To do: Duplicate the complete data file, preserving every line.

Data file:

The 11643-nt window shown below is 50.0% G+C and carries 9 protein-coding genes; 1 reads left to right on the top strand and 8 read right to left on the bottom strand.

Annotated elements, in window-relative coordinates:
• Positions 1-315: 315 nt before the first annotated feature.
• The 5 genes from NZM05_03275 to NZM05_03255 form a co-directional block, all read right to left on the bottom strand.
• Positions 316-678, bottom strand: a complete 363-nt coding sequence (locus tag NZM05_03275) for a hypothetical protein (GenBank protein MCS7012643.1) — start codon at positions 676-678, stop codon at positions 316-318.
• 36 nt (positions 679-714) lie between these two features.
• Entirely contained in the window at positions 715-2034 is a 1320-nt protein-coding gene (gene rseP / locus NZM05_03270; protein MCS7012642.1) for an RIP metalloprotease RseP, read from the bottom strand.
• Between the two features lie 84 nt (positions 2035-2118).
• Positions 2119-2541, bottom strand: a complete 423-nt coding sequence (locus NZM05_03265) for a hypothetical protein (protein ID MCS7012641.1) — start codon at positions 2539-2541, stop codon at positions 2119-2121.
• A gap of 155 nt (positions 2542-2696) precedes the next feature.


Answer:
The 11643-nt window shown below is 50.0% G+C and carries 9 protein-coding genes; 1 reads left to right on the top strand and 8 read right to left on the bottom strand.

Annotated elements, in window-relative coordinates:
• Positions 1-315: 315 nt before the first annotated feature.
• The 5 genes from NZM05_03275 to NZM05_03255 form a co-directional block, all read right to left on the bottom strand.
• Positions 316-678, bottom strand: a complete 363-nt coding sequence (locus tag NZM05_03275) for a hypothetical protein (GenBank protein MCS7012643.1) — start codon at positions 676-678, stop codon at positions 316-318.
• 36 nt (positions 679-714) lie between these two features.
• Entirely contained in the window at positions 715-2034 is a 1320-nt protein-coding gene (gene rseP / locus NZM05_03270; protein MCS7012642.1) for an RIP metalloprotease RseP, read from the bottom strand.
• Between the two features lie 84 nt (positions 2035-2118).
• Positions 2119-2541, bottom strand: a complete 423-nt coding sequence (locus NZM05_03265) for a hypothetical protein (protein ID MCS7012641.1) — start codon at positions 2539-2541, stop codon at positions 2119-2121.
• A gap of 155 nt (positions 2542-2696) precedes the next feature.